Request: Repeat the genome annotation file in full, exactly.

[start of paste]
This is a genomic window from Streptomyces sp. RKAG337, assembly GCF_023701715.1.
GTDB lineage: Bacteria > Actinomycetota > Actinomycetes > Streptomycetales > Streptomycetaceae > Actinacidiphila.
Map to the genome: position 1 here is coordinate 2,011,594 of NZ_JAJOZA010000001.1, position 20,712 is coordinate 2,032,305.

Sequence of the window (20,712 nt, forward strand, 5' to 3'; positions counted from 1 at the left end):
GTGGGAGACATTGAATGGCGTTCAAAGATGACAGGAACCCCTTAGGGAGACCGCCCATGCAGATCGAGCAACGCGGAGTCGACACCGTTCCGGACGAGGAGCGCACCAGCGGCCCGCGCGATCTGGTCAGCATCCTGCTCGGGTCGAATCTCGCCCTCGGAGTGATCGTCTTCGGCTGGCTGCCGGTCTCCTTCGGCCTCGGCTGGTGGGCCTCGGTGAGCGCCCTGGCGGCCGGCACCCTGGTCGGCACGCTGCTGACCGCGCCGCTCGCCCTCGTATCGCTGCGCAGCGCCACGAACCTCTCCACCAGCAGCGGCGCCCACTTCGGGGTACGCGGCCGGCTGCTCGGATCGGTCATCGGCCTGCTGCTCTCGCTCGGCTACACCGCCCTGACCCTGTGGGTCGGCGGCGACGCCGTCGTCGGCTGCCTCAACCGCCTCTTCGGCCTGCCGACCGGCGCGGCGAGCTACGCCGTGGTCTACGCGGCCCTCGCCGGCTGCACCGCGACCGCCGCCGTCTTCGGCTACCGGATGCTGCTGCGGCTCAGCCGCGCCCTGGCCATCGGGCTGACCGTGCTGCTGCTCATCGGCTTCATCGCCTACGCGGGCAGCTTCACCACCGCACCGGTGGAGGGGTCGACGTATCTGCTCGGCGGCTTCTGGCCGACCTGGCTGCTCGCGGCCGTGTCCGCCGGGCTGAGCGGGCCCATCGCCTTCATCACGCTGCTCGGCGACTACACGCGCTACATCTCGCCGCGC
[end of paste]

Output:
This is a genomic window from Streptomyces sp. RKAG337, assembly GCF_023701715.1.
GTDB lineage: Bacteria > Actinomycetota > Actinomycetes > Streptomycetales > Streptomycetaceae > Actinacidiphila.
Map to the genome: position 1 here is coordinate 2,011,594 of NZ_JAJOZA010000001.1, position 20,712 is coordinate 2,032,305.

Sequence of the window (20,712 nt, forward strand, 5' to 3'; positions counted from 1 at the left end):
GTGGGAGACATTGAATGGCGTTCAAAGATGACAGGAACCCCTTAGGGAGACCGCCCATGCAGATCGAGCAACGCGGAGTCGACACCGTTCCGGACGAGGAGCGCACCAGCGGCCCGCGCGATCTGGTCAGCATCCTGCTCGGGTCGAATCTCGCCCTCGGAGTGATCGTCTTCGGCTGGCTGCCGGTCTCCTTCGGCCTCGGCTGGTGGGCCTCGGTGAGCGCCCTGGCGGCCGGCACCCTGGTCGGCACGCTGCTGACCGCGCCGCTCGCCCTCGTATCGCTGCGCAGCGCCACGAACCTCTCCACCAGCAGCGGCGCCCACTTCGGGGTACGCGGCCGGCTGCTCGGATCGGTCATCGGCCTGCTGCTCTCGCTCGGCTACACCGCCCTGACCCTGTGGGTCGGCGGCGACGCCGTCGTCGGCTGCCTCAACCGCCTCTTCGGCCTGCCGACCGGCGCGGCGAGCTACGCCGTGGTCTACGCGGCCCTCGCCGGCTGCACCGCGACCGCCGCCGTCTTCGGCTACCGGATGCTGCTGCGGCTCAGCCGCGCCCTGGCCATCGGGCTGACCGTGCTGCTGCTCATCGGCTTCATCGCCTACGCGGGCAGCTTCACCACCGCACCGGTGGAGGGGTCGACGTATCTGCTCGGCGGCTTCTGGCCGACCTGGCTGCTCGCGGCCGTGTCCGCCGGGCTGAGCGGGCCCATCGCCTTCATCACGCTGCTCGGCGACTACACGCGCTACATCTCGCCGCGC